Thursday, February 7, 2013

U.S. Postal Service is going away – Deal with it

The U.S. Postal Service has been dying a slow death for years. But you can tell the end is near.
This week, the postal service announced that it will stop delivering mail on Saturdays in a cost-saving move, starting in August. It will continue to deliver packages on Saturdays, but not regular mail. Congress could still step in and force the post office to deliver mail on Saturdays though, but they’d be missing the point.
The U.S. Postal Service is no longer needed. It’s been replaced by the Internet for many uses. Email has replaced letters and online payments have replaced paper bills. Magazines and DVDs by mail are being replaced by digital alternatives. And UPS and FedEx have taken up the businesses of package and express delivery. What’s left is a lot of junk mail.
The U.S. Postal Service won’t go away overnight. But if it did, Americans would get by. They’d adapt. Still, legislators will prop it up for years to come to get the votes of nostalgic voters and postal workers.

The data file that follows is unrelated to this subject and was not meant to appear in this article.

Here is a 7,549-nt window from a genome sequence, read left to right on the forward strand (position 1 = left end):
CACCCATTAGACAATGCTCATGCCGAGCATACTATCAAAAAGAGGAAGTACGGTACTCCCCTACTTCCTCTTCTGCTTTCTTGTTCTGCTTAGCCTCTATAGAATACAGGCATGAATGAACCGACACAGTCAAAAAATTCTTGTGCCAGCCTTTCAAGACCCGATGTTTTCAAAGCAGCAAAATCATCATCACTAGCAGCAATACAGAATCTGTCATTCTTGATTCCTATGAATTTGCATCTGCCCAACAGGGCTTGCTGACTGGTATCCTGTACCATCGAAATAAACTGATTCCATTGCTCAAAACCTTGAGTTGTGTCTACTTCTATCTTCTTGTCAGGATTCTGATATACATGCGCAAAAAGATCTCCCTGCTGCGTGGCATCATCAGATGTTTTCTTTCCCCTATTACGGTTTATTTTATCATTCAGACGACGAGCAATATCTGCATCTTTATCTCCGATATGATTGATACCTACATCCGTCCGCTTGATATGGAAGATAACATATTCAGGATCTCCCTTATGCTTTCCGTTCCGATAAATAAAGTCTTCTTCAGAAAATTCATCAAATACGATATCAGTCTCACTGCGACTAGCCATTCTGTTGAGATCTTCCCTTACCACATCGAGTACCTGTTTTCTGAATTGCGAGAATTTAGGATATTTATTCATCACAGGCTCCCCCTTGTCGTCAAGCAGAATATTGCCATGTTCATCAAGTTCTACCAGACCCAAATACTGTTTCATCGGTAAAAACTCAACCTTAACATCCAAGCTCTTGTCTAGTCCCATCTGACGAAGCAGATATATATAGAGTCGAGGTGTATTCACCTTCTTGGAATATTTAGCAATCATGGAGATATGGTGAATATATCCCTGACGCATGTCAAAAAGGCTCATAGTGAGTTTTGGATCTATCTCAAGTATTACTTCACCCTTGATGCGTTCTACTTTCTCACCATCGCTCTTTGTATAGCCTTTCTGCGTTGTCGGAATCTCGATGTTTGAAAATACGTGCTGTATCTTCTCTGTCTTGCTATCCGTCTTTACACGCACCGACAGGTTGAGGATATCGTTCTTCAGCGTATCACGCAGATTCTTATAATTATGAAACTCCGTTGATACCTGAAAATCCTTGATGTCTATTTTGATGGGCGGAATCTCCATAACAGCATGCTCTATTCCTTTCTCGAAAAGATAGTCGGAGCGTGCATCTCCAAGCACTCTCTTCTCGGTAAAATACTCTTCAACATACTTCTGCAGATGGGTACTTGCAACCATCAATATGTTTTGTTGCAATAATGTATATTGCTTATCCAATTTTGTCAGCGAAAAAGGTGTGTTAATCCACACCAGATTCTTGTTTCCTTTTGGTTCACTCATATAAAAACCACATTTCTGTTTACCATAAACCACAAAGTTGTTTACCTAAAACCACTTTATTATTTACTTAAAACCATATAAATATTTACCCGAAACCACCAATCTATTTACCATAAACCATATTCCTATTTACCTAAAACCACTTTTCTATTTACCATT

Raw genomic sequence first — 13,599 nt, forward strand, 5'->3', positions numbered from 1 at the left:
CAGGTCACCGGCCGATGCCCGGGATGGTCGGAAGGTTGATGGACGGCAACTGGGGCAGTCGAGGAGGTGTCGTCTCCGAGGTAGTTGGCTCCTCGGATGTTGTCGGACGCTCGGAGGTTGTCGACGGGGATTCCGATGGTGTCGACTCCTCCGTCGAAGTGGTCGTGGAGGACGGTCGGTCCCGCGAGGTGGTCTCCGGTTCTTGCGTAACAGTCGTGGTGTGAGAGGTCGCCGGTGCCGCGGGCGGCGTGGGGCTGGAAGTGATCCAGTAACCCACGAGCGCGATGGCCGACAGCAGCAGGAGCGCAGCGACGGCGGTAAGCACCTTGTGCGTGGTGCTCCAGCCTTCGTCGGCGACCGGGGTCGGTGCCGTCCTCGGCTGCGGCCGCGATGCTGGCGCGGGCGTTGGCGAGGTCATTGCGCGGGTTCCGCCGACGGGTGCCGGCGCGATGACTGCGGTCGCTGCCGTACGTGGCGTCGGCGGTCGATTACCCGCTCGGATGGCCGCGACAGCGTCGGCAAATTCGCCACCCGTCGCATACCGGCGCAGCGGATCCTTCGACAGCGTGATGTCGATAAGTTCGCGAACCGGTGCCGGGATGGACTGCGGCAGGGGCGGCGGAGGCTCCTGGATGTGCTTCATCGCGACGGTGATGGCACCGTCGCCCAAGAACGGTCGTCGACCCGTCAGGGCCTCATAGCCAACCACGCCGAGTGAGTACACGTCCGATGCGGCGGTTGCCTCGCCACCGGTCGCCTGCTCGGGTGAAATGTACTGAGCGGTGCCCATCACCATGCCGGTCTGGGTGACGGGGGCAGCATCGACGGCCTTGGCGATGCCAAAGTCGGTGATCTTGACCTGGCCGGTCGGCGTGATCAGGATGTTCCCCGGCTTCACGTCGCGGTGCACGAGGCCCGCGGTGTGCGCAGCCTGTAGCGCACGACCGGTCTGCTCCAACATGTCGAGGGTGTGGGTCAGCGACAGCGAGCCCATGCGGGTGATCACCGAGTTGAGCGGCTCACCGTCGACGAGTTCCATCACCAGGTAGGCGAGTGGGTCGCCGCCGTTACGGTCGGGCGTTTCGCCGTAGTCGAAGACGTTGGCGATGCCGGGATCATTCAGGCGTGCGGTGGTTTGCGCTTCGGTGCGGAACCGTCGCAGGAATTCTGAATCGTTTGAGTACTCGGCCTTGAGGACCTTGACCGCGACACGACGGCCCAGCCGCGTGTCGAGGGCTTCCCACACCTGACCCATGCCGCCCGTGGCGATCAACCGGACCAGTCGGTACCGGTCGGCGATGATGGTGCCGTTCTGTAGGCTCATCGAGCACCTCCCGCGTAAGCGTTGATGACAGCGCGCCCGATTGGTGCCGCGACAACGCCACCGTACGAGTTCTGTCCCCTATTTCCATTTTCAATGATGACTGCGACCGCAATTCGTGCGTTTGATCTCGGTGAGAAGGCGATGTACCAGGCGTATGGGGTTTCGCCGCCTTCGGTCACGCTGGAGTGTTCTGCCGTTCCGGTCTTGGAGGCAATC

A poll on Yahoo News today showed that most online readers (81%) wouldn’t be upset if the postal service stopped Saturday delivery. They see the writing on the wall. The postal service lost $15.9 billion last year. It will have to make drastic changes to survive, including closing thousands of post office branches nationwide.

Related reading:

U.S. Post Office Plans to Stop Saturday Mail Deliveries (Bloomberg; Feb. 7, 2013)

Goodbye Saturday Mail? Postal Service Plans Cuts (AP, ABC News; Feb. 6, 2013)

Photo: Mail delivery trucks by photographer Kristoffer Tripplaar. He’s made a hobby out of taking pictures of old post offices. He posts them on his webpage for the Post Office Project.
Tripplaar told the New York Times that he’s drawn to the “modern-day ruin” of the postal service. “I’ve always been fascinated with broken-down things that are fading away,” he said. “It’s slowly dying.” 

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